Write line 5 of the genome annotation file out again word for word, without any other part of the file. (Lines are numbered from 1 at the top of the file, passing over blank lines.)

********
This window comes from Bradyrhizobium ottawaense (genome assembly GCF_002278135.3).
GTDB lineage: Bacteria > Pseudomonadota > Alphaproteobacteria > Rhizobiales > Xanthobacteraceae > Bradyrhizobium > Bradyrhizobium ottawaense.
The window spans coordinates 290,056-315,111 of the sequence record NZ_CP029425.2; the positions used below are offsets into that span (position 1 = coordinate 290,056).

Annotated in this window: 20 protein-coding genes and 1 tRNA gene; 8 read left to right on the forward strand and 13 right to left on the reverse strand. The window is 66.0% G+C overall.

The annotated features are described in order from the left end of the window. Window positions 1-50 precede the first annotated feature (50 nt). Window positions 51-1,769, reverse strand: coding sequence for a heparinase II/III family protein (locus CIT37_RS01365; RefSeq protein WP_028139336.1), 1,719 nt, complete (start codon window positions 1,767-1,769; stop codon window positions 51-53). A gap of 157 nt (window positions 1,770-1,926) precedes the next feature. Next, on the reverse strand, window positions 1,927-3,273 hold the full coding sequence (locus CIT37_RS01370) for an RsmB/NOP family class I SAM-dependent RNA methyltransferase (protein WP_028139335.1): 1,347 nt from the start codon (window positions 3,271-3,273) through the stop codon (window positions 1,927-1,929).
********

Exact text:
The annotated features are described in order from the left end of the window. Window positions 1-50 precede the first annotated feature (50 nt). Window positions 51-1,769, reverse strand: coding sequence for a heparinase II/III family protein (locus CIT37_RS01365; RefSeq protein WP_028139336.1), 1,719 nt, complete (start codon window positions 1,767-1,769; stop codon window positions 51-53). A gap of 157 nt (window positions 1,770-1,926) precedes the next feature. Next, on the reverse strand, window positions 1,927-3,273 hold the full coding sequence (locus CIT37_RS01370) for an RsmB/NOP family class I SAM-dependent RNA methyltransferase (protein WP_028139335.1): 1,347 nt from the start codon (window positions 3,271-3,273) through the stop codon (window positions 1,927-1,929).